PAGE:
Learning from our mistakes @ Peterson 6th Grade

Peterson students are going virtual! Despite the COVID 19 shelter-at-home order, students are still learning and writing poetry using Google Classroom. For our first virtual lesson we experimented with haikus. Haiku is a short Japanese three-line poem written in a 5/7/5 syllable count.

Students read the poem “Haiku for How to Screw Up Middle School,” by Liz Garton Scanlon.  Usually haikus are written about nature, but Scanlon decides to use haikus to describe the mistakes she made as a pre-teen. Pass notes in science/learn more than you wanted to/on cause and effect.  Despite embarrassing and sometimes bleak moments in Scanlon’s poem, she offers a ray of hope. Will this ever end? / Middle school is not forever/ You can do this thing. Scanlon advices readers that despite the turbulent times she experienced throughout middle school, she survived and so can they. By making mistakes we can learn and grow as individuals.

Inspired by Scanlon, students wrote their own haikus, describing the mistakes they’ve made in the past and how they overcame them. Enjoy these published poems.


Ms. Bell’s 6th Grade
Group 1


Haiku for How to Screw Up
Emily B.

Why choose negative.
Why can’t you choose positive.
I can’t, it all hurts.

Each mistake will count.
All imperfections follow.
It seeps inside.

Everything falls down
It all hurts, it aches, it burns.
Nothing can be hid.

It won’t matter.
I have lots of positives.
There should be no glum.

No reasons to cry.
Rain should not seep in your skin.
Flowers soon to bloom.


Haiku for How to Screw Up Turning in Homework
Dax K.

Playing games, watching tv.
Should have done my work.

I then check the date.
Oh no. The essay is due
And I didn’t start.

I turn it in late.
I hope my mom doesn’t see.
And of course she does.

More homework for me.
At least I turn in early.
And get a good grade.


Haiku for How to Screw Up Your Shoes
Azuecena R.

Step in the mud.
Brand new white shoes are ruined now.
Untied show laces.

Fall right on your face.
Walk to school in the rain.
Have moist feet and shoes.

Its times for recess.
Have 5 kids step on your shoes.
Afterschool has come.

Trip on something sharp.
Great, you have ripped your new shoes.
Mission accomplished.


Ms. Bell’s 6th Grade
Group 2


Haiku for How to Screw Up Your Mental Health
Sura A.

Don’t want to worry.
Had to worry everyday.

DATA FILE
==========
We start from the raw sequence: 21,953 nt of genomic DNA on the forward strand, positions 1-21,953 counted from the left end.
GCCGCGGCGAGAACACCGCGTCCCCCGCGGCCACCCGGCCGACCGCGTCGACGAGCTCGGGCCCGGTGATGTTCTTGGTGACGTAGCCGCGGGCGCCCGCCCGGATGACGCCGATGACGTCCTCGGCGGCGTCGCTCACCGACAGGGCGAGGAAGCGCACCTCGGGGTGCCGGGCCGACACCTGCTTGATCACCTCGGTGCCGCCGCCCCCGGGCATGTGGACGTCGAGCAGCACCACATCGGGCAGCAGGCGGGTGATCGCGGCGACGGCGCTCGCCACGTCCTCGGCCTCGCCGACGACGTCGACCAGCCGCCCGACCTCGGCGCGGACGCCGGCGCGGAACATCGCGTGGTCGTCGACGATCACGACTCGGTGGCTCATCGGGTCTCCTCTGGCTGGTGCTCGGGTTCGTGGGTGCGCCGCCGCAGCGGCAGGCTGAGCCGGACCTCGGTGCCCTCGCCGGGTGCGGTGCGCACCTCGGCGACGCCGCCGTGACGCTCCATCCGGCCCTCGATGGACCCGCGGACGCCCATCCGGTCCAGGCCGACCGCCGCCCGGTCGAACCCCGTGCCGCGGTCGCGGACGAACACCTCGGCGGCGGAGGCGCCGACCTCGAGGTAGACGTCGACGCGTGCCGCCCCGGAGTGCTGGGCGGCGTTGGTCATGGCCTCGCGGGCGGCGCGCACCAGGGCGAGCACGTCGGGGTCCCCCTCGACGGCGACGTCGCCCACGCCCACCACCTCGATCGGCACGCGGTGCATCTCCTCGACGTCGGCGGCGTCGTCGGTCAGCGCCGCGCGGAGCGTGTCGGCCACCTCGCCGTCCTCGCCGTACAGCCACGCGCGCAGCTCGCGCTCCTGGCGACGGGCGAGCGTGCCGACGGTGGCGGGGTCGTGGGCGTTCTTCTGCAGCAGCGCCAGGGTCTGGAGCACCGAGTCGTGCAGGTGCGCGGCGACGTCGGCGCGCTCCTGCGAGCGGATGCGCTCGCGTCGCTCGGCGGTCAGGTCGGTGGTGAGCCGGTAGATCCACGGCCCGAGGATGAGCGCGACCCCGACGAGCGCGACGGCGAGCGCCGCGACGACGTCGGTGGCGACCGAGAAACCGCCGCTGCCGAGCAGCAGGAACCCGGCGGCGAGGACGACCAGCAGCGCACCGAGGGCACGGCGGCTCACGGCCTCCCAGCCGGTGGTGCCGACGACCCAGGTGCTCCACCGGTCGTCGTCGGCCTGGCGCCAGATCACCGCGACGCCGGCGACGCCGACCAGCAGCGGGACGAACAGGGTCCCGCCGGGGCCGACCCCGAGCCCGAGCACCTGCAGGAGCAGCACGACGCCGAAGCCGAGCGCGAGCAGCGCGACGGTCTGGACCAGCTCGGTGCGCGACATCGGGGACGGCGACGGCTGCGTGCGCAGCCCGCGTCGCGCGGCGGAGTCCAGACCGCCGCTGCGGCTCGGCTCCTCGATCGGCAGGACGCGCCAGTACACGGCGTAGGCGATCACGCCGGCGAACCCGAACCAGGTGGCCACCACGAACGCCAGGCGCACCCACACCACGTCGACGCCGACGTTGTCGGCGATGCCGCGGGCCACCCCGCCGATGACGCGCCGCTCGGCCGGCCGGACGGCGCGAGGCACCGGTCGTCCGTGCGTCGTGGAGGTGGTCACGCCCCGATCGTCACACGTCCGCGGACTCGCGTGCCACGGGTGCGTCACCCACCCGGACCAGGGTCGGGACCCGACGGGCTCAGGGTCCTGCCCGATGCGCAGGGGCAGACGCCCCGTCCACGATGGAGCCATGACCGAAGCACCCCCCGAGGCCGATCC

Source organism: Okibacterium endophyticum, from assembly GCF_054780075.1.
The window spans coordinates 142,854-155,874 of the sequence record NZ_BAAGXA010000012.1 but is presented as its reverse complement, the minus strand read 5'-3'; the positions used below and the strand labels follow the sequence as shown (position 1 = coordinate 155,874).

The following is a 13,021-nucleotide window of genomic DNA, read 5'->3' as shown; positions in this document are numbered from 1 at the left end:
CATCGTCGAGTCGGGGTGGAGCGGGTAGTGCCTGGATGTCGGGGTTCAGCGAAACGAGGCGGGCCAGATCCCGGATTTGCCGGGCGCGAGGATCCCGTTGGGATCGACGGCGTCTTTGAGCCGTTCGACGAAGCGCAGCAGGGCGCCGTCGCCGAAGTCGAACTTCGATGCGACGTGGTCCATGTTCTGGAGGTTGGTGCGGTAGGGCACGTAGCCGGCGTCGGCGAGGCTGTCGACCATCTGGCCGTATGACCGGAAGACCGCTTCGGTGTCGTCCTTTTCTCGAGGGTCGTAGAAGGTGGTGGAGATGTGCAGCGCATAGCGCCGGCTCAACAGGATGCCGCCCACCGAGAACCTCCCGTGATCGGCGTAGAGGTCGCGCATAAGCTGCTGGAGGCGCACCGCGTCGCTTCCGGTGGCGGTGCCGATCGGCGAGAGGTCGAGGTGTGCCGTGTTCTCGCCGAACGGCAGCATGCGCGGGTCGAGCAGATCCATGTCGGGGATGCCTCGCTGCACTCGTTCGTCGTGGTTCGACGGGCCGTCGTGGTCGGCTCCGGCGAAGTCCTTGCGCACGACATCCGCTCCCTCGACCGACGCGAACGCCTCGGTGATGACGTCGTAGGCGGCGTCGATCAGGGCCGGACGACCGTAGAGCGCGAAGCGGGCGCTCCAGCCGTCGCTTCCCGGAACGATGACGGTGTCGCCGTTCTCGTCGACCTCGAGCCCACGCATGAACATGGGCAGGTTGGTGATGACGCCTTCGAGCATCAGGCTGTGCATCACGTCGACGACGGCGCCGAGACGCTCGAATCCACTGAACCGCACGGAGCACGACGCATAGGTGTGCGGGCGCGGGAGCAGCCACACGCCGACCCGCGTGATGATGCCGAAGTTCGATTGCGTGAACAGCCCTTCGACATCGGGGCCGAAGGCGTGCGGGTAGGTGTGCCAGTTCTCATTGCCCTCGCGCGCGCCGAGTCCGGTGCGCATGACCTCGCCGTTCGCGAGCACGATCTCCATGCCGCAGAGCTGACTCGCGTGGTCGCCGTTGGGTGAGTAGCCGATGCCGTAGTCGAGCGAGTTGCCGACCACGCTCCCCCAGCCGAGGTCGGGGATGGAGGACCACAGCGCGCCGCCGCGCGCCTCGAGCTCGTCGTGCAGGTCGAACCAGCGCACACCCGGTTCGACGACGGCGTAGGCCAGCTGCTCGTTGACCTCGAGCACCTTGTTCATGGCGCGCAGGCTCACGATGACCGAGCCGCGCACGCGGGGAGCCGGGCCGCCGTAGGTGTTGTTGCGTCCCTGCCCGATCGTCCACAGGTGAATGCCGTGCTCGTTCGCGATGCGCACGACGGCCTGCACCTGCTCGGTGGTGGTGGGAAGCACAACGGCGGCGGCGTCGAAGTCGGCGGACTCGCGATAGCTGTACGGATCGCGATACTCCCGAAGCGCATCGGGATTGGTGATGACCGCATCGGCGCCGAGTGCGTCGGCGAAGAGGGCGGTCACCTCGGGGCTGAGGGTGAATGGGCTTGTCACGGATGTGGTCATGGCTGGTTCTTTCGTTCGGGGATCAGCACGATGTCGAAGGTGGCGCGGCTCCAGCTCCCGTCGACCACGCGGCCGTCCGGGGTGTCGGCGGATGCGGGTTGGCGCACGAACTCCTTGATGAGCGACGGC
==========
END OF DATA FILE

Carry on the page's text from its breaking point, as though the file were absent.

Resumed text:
About the future.

Never stop crying.
Thinking about the future.
I want tears of joy.

I will never stop.
Is it normal to worry?
Do I care so much?

Found a solution.
These are just theories I make.
No need to worry.


Haiku for How to Screw Up Baking Cookies
Destiny A.

I bake the cookies.
I smell smoke, they are burning.
The smoke alarm goes off.

Ran to the kitchen.
I take them out of the oven.
I throw them away.

I start a new batch.
Make sure to set the timer.
Listen for the beep.

The cookies are done.
This time they come out perfect.
Enjoy with some milk.


Haiku for How to Screw Up a Relationship With Your Grandma
Kassie C.

I’m sorry grandma.
You are gone forever now.
I regret it all.

The tears are coming.
Didn’t get to say goodbye.
Everyone else did.

You took care of me.
You loved me when I could not.
You comforted me.

I can’t fix it now.
I wish I could take it back.
I miss you so much.


 Ms. Bell’s 6th Grade
Group 3   


Haiku for How to Screw Up a Computer
Youssef H.

Install a virus.
Get a blue screen you don’t want.
That you can’t exist.

What did I install,
that caused this horrid mess?
I felt so guilty.

Sadness swept through me.
I called my dad for comfort.
He fixed the virus.

Use your computer
Safely and carefully.
And that’s all you need.


Imperfectly Perfect
Erin J.

Want to be perfect.
It’s exhausting, frustrating

Take it, reach for the stars.
No hesitating.

Take it and savor,
the medicine of the soul.

Imperfect is ok.
I’m imperfect but it is
Imperfectly me.


How to Screw Up Your Teeth
Ayesha K.

The candy is good.
Milky Way’s and M&M’s
are filling my mouth.

Candy is awesome.
Nerds, skittles, with smarties.
Get crushed in my mouth.

But one dark evening.
My tooth was in constant pain.
I had wondered why.

The dentist had said,
“She has a bad cavity.”
We have to fill it.

I had much regret.
For the times when LifeSavers,
had drowned in my mouth.

The dentist had filled,
the tooth with the cavity.
I learned my lesson.



“Writing poetry makes me feel like I can see myself, like I can see my reflection, but not in a mirror, in the world. I write and I know I can be reflected.”
-Oscar S.

“Writing poetry makes me feel free.”
-Buenda D.

“Writing poetry is like your best friend.”
-Jessica M.